Work-shy and lonely, or creative and committed?

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Working from Home (or WFH) sometimes feels like just another wedge issue with which to divide us. But it’s a serious one, with potentially far-reaching consequences for our health, productivity and wellbeing. Which is why the study published in the Journal of Occupational Health (and covered recently by the Observer) caught my attention. It also contained something quite refreshing – a balanced view!

The report, led by the UK Health Security Agency (UKHSA) with King’s College London, reviewed nearly 2,000 other pieces of research on WFH. See our earlier news story.

So often, what we hear is polemic. Either… “Everyone MUST get back to the office, or we risk becoming a nation of lazy couch potatoes.” Or… “Everyone MUST work wherever we choose, otherwise we will forever be a low-skilled, low wage economy.”

Both cannot be true, can they? There’s some good news from this study, and some less good.

The first is that there can be clear benefits to be had from WFH. People feel both physically and mentally healthier, often report being more productive, and, crucially, can be more creative. However, WFH was not seen to help when it comes to duller, more tedious tasks.

Mike Robinson: "If we are to make a success of the revolution in our workplaces since the pandemic and reap the benefits of a more flexible approach to work, we must treat people as individuals, listen to their needs, and take time to find out what works for them and their teams."

This report suggests people who WFH eat more fruit, vegetables and dairy than office-workers – particularly women and younger people. However, some who WFH increased their alcohol and tobacco intake, and gained weight.

The study also indicates that, far from leading to lazier, more work-shy habits, people who WFH tend to work longer hours, often using their evenings and weekends. Which, on the flipside, isn’t going to benefit their health or wellbeing.

So, mixed findings on health and productivity, and also for satisfaction, work–life balance and general wellbeing. Indeed, the study describes ‘winners and losers’ from WFH.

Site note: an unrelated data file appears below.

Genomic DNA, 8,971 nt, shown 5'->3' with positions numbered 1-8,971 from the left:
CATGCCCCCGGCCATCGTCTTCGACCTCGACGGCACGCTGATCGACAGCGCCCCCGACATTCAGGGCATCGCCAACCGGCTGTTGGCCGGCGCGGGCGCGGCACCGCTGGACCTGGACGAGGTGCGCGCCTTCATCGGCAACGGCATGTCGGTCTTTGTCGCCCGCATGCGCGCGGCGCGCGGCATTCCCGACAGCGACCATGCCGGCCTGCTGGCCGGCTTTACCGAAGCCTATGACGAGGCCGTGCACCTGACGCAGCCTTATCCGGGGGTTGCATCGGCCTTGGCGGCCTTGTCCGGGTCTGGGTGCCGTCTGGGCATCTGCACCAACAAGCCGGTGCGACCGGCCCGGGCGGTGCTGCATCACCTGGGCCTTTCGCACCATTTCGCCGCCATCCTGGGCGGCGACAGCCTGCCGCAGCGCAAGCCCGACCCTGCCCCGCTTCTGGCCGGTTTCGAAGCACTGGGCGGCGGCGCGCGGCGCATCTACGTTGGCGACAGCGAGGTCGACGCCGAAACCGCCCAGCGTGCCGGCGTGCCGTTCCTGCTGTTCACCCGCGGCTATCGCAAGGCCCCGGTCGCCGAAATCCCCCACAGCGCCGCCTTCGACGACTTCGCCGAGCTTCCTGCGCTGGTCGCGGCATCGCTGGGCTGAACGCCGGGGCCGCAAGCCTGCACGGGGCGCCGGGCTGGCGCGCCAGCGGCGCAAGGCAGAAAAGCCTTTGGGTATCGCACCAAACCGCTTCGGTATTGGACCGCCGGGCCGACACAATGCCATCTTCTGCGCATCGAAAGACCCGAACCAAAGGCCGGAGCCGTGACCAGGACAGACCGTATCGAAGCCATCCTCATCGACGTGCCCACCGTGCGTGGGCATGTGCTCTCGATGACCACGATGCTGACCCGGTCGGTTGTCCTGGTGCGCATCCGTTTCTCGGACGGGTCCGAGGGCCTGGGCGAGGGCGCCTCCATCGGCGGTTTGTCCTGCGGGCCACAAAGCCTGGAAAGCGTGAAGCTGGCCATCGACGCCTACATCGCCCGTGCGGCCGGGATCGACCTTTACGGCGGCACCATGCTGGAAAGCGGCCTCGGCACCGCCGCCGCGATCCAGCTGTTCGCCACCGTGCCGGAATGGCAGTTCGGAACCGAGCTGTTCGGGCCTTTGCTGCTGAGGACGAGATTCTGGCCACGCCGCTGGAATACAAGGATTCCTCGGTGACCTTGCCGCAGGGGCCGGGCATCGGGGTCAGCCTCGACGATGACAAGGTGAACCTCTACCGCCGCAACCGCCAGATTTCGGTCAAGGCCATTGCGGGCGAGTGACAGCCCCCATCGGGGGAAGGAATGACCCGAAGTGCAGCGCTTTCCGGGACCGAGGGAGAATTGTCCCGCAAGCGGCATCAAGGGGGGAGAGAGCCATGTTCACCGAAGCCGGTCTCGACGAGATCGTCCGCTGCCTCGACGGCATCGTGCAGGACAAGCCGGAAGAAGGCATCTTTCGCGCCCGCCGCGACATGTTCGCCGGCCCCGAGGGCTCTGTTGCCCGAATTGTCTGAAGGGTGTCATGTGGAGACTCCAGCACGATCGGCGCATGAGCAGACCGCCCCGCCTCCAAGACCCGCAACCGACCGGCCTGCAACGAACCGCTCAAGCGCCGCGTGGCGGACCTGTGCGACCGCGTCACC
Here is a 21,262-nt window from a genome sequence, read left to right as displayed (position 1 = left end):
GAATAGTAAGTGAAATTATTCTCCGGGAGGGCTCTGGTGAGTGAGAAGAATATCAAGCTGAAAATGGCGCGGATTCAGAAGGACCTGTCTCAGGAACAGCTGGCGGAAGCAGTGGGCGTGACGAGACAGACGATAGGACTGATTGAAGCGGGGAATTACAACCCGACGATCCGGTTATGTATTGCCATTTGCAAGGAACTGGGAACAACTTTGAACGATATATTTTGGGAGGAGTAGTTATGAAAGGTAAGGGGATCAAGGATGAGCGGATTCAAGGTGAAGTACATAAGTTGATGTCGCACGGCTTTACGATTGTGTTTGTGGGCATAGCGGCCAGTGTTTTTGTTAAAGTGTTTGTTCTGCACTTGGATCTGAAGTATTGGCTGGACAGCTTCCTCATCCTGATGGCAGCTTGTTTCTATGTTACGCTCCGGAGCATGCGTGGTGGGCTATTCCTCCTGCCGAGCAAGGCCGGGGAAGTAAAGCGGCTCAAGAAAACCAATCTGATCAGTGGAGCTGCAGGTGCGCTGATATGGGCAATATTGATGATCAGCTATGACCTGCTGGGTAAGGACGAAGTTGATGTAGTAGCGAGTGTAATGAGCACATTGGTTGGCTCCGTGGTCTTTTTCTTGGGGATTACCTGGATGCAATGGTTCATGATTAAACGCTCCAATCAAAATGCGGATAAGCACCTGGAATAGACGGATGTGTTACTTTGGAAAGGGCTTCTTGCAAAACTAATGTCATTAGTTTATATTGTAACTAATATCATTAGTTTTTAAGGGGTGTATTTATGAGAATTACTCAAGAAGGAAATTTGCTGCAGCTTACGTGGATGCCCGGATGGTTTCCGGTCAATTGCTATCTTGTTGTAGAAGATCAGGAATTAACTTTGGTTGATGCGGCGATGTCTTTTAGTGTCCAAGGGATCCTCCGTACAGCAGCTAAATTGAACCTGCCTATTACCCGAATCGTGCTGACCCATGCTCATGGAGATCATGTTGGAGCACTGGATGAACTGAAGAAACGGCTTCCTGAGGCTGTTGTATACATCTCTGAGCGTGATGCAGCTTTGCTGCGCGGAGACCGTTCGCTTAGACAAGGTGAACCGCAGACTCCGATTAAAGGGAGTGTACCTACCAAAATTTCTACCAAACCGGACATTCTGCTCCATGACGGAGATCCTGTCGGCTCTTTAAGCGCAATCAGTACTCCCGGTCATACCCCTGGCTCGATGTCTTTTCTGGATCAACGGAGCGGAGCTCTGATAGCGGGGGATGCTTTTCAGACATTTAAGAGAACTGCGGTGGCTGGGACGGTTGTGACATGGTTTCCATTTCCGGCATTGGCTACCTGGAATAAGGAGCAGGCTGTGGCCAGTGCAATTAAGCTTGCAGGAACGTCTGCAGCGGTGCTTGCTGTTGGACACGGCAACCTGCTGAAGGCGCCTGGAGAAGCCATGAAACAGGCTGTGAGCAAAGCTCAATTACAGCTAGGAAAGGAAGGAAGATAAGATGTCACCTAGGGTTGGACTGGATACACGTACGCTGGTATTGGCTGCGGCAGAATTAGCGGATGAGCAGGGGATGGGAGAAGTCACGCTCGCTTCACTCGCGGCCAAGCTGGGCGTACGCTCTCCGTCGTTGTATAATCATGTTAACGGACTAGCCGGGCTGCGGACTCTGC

The ‘winners’ tend to be people with a more spacious, better equipped home working environment, and some papers even suggest women and people on lower incomes become more, not less, stressed by WFH. However, several papers showed people homeworking part-time as well as those with additional caring responsibilities see a decrease in their stress levels.

Where people ‘lose’ from WFH seems to be through increased feelings of isolation, loneliness and a sense of being excluded, both socially and professionally. This can be linked to employees fearing that WFH may even reduce opportunities for them to advance their careers.

We know it can be harder for people to learn from each other when WFH, but they can have more control over their environment and there are also benefits for those with conditions or disabilities where travel is a barrier. However, studies during the pandemic also showed cases of domestic abuse increased significantly, at a time when WFH for many was the only option. Colleagues and managers can fail to spot signs of change or abuse when working online, and it can be harder to offer support.

The big takeaway for me from this latest study is that whatever the positive or negative impacts of WFH, we should think about it in exactly the same way we should manage people in a physical environment. Not by treating them as one big homogeneous group, or by taking a “one-size-fits-all” approach.

Rather, if we are to make a success of the revolution in our workplaces since the pandemic and reap the benefits of a more flexible approach to work, we must treat people as individuals, listen to their needs, and take time to find out what works for them and their teams. Ultimately, we must give our staff and managers adequate training, support and guidance to help them get the most out of WFH.

Mike Robinson FCA is chief executive of the British Safety Council.


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